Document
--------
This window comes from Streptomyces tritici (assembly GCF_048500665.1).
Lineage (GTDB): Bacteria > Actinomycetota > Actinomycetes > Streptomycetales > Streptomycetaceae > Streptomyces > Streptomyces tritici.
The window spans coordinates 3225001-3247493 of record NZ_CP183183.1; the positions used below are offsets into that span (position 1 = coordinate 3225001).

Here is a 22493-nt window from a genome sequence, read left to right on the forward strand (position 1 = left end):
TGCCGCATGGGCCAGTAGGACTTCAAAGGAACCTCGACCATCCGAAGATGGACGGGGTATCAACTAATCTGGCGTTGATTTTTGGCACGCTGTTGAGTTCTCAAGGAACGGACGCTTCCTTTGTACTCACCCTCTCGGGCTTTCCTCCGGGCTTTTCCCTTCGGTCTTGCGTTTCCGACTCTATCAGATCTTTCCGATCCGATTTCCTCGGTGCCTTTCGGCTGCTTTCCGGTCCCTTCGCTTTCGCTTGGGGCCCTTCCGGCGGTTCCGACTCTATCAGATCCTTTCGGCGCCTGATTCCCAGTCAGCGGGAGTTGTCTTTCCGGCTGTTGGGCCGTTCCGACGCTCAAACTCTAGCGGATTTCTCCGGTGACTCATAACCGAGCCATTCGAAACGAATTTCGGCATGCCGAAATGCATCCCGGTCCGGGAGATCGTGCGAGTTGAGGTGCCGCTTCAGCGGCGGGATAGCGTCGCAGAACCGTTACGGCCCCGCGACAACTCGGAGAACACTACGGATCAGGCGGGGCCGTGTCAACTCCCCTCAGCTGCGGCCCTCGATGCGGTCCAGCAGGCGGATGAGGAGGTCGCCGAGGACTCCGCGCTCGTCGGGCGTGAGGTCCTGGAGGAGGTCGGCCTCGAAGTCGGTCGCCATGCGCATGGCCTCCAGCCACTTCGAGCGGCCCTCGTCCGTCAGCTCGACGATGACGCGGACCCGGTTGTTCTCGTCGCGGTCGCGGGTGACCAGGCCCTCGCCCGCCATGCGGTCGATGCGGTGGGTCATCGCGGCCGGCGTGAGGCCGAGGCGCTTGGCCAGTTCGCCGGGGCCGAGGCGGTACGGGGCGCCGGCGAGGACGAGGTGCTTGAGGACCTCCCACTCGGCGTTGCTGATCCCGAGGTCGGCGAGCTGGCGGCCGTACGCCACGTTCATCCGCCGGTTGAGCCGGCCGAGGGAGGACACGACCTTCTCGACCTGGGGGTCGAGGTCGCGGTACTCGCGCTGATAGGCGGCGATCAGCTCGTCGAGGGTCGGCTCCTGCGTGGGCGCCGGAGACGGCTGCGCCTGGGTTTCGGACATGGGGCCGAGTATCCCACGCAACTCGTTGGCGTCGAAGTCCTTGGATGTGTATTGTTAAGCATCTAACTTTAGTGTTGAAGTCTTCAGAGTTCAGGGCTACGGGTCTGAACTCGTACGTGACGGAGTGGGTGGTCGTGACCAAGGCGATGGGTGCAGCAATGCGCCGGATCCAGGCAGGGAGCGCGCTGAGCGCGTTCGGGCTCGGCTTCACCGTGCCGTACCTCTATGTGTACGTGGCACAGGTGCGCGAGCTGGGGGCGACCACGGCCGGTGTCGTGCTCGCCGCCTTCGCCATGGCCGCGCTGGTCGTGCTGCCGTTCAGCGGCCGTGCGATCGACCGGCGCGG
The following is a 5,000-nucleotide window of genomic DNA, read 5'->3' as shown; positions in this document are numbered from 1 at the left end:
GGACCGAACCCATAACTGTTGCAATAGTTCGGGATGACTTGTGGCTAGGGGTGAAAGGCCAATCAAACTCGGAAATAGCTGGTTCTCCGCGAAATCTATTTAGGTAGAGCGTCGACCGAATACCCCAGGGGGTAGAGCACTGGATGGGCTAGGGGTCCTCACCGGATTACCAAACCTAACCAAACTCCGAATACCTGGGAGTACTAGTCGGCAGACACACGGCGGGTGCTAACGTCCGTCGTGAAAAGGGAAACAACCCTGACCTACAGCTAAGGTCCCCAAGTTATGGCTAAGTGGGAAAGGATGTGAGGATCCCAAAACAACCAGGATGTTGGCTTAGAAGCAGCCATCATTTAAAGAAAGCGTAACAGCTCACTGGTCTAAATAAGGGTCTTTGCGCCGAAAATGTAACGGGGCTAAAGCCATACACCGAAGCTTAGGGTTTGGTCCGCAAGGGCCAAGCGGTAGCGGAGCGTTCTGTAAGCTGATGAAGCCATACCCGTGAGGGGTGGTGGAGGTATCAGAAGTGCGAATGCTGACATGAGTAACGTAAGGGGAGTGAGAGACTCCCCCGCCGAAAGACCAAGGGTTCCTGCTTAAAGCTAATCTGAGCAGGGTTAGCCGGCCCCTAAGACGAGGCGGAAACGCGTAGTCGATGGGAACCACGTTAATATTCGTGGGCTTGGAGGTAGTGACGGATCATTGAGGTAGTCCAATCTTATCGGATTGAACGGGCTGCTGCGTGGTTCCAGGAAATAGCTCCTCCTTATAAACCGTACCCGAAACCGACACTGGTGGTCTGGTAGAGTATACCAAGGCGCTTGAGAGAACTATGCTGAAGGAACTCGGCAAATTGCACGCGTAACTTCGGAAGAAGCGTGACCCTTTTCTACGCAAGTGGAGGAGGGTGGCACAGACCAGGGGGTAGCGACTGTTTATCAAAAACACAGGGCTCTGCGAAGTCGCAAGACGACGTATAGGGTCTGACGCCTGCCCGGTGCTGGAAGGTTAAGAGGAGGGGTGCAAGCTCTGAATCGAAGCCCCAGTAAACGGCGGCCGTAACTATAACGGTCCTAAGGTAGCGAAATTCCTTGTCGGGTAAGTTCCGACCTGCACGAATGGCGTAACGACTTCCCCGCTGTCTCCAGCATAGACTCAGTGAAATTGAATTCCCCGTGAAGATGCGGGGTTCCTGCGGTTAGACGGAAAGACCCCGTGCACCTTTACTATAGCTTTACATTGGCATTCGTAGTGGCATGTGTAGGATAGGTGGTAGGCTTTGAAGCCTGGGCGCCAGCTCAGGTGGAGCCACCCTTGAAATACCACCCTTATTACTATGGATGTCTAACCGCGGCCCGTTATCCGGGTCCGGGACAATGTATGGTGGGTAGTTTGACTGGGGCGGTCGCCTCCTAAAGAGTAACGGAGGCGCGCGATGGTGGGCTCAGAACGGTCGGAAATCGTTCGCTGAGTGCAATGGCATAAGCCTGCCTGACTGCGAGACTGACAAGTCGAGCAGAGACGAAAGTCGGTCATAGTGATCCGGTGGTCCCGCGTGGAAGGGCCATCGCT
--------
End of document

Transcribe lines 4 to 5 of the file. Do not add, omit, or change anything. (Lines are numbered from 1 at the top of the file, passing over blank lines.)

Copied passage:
Here is a 22493-nt window from a genome sequence, read left to right on the forward strand (position 1 = left end):
TGCCGCATGGGCCAGTAGGACTTCAAAGGAACCTCGACCATCCGAAGATGGACGGGGTATCAACTAATCTGGCGTTGATTTTTGGCACGCTGTTGAGTTCTCAAGGAACGGACGCTTCCTTTGTACTCACCCTCTCGGGCTTTCCTCCGGGCTTTTCCCTTCGGTCTTGCGTTTCCGACTCTATCAGATCTTTCCGATCCGATTTCCTCGGTGCCTTTCGGCTGCTTTCCGGTCCCTTCGCTTTCGCTTGGGGCCCTTCCGGCGGTTCCGACTCTATCAGATCCTTTCGGCGCCTGATTCCCAGTCAGCGGGAGTTGTCTTTCCGGCTGTTGGGCCGTTCCGACGCTCAAACTCTAGCGGATTTCTCCGGTGACTCATAACCGAGCCATTCGAAACGAATTTCGGCATGCCGAAATGCATCCCGGTCCGGGAGATCGTGCGAGTTGAGGTGCCGCTTCAGCGGCGGGATAGCGTCGCAGAACCGTTACGGCCCCGCGACAACTCGGAGAACACTACGGATCAGGCGGGGCCGTGTCAACTCCCCTCAGCTGCGGCCCTCGATGCGGTCCAGCAGGCGGATGAGGAGGTCGCCGAGGACTCCGCGCTCGTCGGGCGTGAGGTCCTGGAGGAGGTCGGCCTCGAAGTCGGTCGCCATGCGCATGGCCTCCAGCCACTTCGAGCGGCCCTCGTCCGTCAGCTCGACGATGACGCGGACCCGGTTGTTCTCGTCGCGGTCGCGGGTGACCAGGCCCTCGCCCGCCATGCGGTCGATGCGGTGGGTCATCGCGGCCGGCGTGAGGCCGAGGCGCTTGGCCAGTTCGCCGGGGCCGAGGCGGTACGGGGCGCCGGCGAGGACGAGGTGCTTGAGGACCTCCCACTCGGCGTTGCTGATCCCGAGGTCGGCGAGCTGGCGGCCGTACGCCACGTTCATCCGCCGGTTGAGCCGGCCGAGGGAGGACACGACCTTCTCGACCTGGGGGTCGAGGTCGCGGTACTCGCGCTGATAGGCGGCGATCAGCTCGTCGAGGGTCGGCTCCTGCGTGGGCGCCGGAGACGGCTGCGCCTGGGTTTCGGACATGGGGCCGAGTATCCCACGCAACTCGTTGGCGTCGAAGTCCTTGGATGTGTATTGTTAAGCATCTAACTTTAGTGTTGAAGTCTTCAGAGTTCAGGGCTACGGGTCTGAACTCGTACGTGACGGAGTGGGTGGTCGTGACCAAGGCGATGGGTGCAGCAATGCGCCGGATCCAGGCAGGGAGCGCGCTGAGCGCGTTCGGGCTCGGCTTCACCGTGCCGTACCTCTATGTGTACGTGGCACAGGTGCGCGAGCTGGGGGCGACCACGGCCGGTGTCGTGCTCGCCGCCTTCGCCATGGCCGCGCTGGTCGTGCTGCCGTTCAGCGGCCGTGCGATCGACCGGCGCGG